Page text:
How to Use Excel to Make Forms for Text Entry
By Steve Lander
Excel may be billed as a spreadsheet that you use for financial analysis and list management, but it's much more versatile than that. The row-and-column nature of a spreadsheet makes it an excellent tool for creating page layouts for documents like forms. The key is to make the page look like a form and to prevent the user from modifying anything other than the areas that you want them to fill in. Excel's cell formatting, merge cells and protect sheet features all make this easy.
Preparing the Form
Open Excel and create a new document.
Press "Ctrl-A" to select the entire document and right-click on any of the row headings on the left side of the screen. Select "Row Height" and enter a height -- 15 is usually Excel's default. While you can change this in the future, manually forcing a height will prevent cells from automatically resizing themselves and damaging your spreadsheet's layout.
Press "Ctrl-A" to select the entire document if it isn't still selected, click the Fill Color option in the Font section of the Home tab and select a white background. This will get rid of the gridlines and make the spreadsheet look like a blank page. If you find it hard to work on a spreadsheet without gridlines, you can delay this step, but you will need to do it before you add any additional cell shading.
Click "View" and then "Page Break Preview." Click "OK" in the dialog box and then click "Normal." This will put dotted lines on your screen so that you can see where the page ends and use them to see the boundaries of your form.
Creating the Form
Lay out your form by putting text on screen and adding cell borders to create areas. Remember to make areas where you want your users to enter text large enough to hold everything they might reasonably type. If you want, have them span multiple cells so that you can have boxes that are wide and tall.
Click "File" then "Save" to save your work; then click "Home" to return to the Home tab.
Highlight all of the cells in a particular text entry area. Click "Merge & Center" in the Alignment tab and then, while they're still highlighted, click the "Wrap Text" button. This will allow the user to enter text and have it wrap to fill the cell.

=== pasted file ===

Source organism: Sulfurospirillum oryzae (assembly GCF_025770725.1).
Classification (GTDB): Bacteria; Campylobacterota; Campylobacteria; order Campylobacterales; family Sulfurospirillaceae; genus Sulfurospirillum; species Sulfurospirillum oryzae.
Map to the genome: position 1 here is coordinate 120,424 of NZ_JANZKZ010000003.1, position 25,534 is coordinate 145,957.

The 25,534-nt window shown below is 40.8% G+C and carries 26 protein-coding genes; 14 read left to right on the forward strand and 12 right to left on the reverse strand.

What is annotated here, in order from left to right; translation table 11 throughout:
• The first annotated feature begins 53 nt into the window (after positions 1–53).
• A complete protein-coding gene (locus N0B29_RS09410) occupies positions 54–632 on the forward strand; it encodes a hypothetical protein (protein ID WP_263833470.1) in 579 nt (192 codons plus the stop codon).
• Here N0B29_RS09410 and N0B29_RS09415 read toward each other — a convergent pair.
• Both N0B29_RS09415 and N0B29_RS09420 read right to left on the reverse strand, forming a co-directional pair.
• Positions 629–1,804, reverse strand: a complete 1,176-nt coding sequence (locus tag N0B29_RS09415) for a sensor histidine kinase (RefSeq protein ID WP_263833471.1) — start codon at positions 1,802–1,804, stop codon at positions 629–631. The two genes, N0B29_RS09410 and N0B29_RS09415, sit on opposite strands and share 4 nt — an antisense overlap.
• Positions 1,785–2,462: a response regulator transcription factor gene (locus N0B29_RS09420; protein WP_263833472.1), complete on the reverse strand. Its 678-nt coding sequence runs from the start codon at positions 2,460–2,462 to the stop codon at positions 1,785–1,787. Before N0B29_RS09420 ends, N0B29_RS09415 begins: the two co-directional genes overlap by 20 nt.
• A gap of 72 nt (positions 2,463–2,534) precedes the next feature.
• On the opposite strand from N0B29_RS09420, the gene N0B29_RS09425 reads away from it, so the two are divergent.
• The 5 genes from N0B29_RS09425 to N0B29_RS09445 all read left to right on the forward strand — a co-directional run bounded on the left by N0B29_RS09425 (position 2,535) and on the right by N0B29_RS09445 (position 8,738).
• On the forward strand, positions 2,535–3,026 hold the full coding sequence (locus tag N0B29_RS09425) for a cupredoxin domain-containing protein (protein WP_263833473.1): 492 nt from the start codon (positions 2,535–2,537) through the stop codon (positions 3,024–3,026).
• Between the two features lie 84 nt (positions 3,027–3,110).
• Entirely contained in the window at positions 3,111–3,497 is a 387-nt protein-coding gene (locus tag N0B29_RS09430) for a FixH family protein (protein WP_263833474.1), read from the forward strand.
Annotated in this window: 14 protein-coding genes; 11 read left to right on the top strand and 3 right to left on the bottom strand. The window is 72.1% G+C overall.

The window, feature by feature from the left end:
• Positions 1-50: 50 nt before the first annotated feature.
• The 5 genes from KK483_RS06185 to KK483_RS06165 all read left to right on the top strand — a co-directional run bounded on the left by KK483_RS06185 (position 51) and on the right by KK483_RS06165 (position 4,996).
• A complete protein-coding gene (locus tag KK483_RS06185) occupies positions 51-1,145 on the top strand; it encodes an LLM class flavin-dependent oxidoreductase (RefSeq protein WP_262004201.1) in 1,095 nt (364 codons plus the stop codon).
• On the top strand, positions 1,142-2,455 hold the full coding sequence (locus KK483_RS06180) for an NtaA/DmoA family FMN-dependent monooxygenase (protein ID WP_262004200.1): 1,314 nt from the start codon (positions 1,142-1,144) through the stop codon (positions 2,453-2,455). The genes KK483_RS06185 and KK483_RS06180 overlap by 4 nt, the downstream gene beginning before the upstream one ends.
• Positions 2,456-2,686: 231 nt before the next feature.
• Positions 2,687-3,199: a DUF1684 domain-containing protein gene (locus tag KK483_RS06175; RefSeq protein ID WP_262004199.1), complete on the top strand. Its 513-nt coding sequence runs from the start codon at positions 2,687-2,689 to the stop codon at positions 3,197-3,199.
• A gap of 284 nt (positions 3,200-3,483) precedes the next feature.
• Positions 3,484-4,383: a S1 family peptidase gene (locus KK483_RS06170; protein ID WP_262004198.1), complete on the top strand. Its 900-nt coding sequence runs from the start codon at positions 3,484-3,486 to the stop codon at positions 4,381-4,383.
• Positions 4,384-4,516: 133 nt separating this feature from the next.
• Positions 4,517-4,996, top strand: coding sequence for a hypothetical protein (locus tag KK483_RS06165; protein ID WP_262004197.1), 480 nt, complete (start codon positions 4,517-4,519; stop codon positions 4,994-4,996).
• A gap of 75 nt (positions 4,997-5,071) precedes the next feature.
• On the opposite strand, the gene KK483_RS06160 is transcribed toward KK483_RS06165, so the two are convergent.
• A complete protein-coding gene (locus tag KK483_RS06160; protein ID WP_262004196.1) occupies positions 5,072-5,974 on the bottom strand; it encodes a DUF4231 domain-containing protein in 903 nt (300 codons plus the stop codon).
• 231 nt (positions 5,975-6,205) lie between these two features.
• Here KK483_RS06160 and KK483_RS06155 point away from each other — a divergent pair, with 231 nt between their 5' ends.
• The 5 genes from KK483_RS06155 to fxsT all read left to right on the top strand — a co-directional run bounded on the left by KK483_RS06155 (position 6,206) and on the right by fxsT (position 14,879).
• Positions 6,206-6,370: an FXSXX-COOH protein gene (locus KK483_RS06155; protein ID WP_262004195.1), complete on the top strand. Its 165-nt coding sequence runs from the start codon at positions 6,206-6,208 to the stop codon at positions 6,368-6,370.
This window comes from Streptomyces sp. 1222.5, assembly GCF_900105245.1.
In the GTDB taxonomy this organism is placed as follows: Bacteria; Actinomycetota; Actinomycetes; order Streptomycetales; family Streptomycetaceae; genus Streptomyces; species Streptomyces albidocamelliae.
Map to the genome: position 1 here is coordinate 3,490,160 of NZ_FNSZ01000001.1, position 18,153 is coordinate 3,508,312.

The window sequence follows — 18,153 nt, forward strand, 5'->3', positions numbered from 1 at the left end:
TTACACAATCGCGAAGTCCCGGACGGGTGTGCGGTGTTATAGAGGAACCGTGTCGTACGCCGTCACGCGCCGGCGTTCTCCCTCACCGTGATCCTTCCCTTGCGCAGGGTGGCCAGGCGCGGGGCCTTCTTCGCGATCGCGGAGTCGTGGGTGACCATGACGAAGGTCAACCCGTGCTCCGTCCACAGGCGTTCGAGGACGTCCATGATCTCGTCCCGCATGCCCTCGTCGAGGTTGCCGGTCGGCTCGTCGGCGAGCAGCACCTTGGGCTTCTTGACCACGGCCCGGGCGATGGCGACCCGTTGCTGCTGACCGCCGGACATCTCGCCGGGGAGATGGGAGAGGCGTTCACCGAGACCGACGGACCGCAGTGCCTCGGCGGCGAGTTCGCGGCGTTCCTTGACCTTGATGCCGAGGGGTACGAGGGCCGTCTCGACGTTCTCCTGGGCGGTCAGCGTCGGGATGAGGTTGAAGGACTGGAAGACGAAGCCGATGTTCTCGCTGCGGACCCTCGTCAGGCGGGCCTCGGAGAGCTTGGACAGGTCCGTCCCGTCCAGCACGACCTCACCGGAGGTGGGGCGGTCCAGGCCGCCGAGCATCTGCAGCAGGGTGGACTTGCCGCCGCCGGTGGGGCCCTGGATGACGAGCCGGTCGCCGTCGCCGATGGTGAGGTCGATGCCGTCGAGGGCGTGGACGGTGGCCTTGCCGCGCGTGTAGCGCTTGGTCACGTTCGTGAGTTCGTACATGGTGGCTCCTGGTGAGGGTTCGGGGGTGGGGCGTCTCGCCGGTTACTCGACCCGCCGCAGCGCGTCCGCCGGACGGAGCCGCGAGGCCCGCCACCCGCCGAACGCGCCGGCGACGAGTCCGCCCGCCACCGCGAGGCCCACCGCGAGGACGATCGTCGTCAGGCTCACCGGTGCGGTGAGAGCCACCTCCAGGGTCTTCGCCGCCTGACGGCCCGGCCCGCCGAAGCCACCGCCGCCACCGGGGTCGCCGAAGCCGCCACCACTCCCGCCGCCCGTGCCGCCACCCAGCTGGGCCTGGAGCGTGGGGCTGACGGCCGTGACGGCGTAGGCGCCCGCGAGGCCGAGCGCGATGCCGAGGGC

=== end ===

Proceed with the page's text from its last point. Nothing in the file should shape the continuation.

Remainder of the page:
Click the cell color pull-down menu in the Font section of the Format tab to give your text entry areas a colored background, if you want. If you unselected the text entry area, reselect it before doing this. You may also want to select a font that will fit in the cell by clicking the font name and font size pull-down menus. For example, 8 point Arial is a little bit small but still easy to read.
Repeat steps 3 and 4 until you have formatted every text entry area. Save your work when you are done.
Protecting the Form
Press "Ctrl-A" to select every cell in the workbook. Right-click the cells and select "Format Cells" from the menu. Click the "Protection" tab, check the box next to "Locked" if it isn't already checked and then click "OK." By default this sets your form to protect every cell.
Select a text entry area, right-click, select "Format Cells," click the "Protection" tab and uncheck the box next to "Locked." This will unlock only the text entry area. If you don't want to do this one cell at a time, hold down the Control key and left-click each field to select it; then right-click and unprotect them all.
Click the "Review" tab and then click "Protect Sheet." Enter an unlock password in the field, click "OK," reenter your password and click "OK" one more time. This will lock your entire spreadsheet except for the text entry areas.
Save your finished form.
If you set every column in your form to a very narrow width, such as 18 to 28 pixels, you can have everything on your form line up while using the Merge Cells function to create wide areas when you need them.
Steve Lander has been a writer since 1996, with experience in the fields of financial services, real estate and technology. His work has appeared in trade publications such as the "Minnesota Real Estate Journal" and "Minnesota Multi-Housing Association Advocate." Lander holds a Bachelor of Arts in political science from Columbia University.